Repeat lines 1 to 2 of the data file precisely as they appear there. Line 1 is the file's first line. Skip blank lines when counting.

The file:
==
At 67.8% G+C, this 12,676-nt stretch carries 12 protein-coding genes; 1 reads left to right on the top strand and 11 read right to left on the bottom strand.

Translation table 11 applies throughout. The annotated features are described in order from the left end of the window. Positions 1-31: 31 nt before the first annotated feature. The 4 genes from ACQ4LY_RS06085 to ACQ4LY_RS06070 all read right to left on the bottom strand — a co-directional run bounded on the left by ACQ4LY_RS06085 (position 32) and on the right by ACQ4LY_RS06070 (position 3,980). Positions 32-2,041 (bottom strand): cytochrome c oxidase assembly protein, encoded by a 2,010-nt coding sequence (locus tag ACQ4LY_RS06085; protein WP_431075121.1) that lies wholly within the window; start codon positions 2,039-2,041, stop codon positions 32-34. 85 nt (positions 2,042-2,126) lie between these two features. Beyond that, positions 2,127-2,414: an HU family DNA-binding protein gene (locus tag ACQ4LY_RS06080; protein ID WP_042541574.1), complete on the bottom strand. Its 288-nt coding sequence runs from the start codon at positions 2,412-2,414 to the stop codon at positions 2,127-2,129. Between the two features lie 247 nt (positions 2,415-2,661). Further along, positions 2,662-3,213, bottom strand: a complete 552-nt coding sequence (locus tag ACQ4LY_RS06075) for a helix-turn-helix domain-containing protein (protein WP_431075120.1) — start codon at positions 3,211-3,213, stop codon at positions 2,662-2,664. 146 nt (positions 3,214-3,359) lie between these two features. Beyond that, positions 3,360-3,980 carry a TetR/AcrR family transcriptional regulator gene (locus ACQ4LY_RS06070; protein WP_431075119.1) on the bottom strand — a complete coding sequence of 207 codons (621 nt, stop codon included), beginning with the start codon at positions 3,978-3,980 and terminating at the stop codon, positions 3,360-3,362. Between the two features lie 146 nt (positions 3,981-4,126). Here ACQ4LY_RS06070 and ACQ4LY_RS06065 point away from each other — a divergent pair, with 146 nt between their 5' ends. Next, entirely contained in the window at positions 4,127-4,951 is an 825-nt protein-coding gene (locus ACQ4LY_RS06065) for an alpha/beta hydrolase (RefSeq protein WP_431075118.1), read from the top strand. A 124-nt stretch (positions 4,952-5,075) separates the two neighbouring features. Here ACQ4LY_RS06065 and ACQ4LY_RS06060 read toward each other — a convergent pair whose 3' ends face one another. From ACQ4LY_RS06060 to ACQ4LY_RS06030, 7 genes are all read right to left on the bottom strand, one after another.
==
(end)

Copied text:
At 67.8% G+C, this 12,676-nt stretch carries 12 protein-coding genes; 1 reads left to right on the top strand and 11 read right to left on the bottom strand.

Translation table 11 applies throughout. The annotated features are described in order from the left end of the window. Positions 1-31: 31 nt before the first annotated feature. The 4 genes from ACQ4LY_RS06085 to ACQ4LY_RS06070 all read right to left on the bottom strand — a co-directional run bounded on the left by ACQ4LY_RS06085 (position 32) and on the right by ACQ4LY_RS06070 (position 3,980). Positions 32-2,041 (bottom strand): cytochrome c oxidase assembly protein, encoded by a 2,010-nt coding sequence (locus tag ACQ4LY_RS06085; protein WP_431075121.1) that lies wholly within the window; start codon positions 2,039-2,041, stop codon positions 32-34. 85 nt (positions 2,042-2,126) lie between these two features. Beyond that, positions 2,127-2,414: an HU family DNA-binding protein gene (locus tag ACQ4LY_RS06080; protein ID WP_042541574.1), complete on the bottom strand. Its 288-nt coding sequence runs from the start codon at positions 2,412-2,414 to the stop codon at positions 2,127-2,129. Between the two features lie 247 nt (positions 2,415-2,661). Further along, positions 2,662-3,213, bottom strand: a complete 552-nt coding sequence (locus tag ACQ4LY_RS06075) for a helix-turn-helix domain-containing protein (protein WP_431075120.1) — start codon at positions 3,211-3,213, stop codon at positions 2,662-2,664. 146 nt (positions 3,214-3,359) lie between these two features. Beyond that, positions 3,360-3,980 carry a TetR/AcrR family transcriptional regulator gene (locus ACQ4LY_RS06070; protein WP_431075119.1) on the bottom strand — a complete coding sequence of 207 codons (621 nt, stop codon included), beginning with the start codon at positions 3,978-3,980 and terminating at the stop codon, positions 3,360-3,362. Between the two features lie 146 nt (positions 3,981-4,126). Here ACQ4LY_RS06070 and ACQ4LY_RS06065 point away from each other — a divergent pair, with 146 nt between their 5' ends. Next, entirely contained in the window at positions 4,127-4,951 is an 825-nt protein-coding gene (locus ACQ4LY_RS06065) for an alpha/beta hydrolase (RefSeq protein WP_431075118.1), read from the top strand. A 124-nt stretch (positions 4,952-5,075) separates the two neighbouring features. Here ACQ4LY_RS06065 and ACQ4LY_RS06060 read toward each other — a convergent pair whose 3' ends face one another. From ACQ4LY_RS06060 to ACQ4LY_RS06030, 7 genes are all read right to left on the bottom strand, one after another.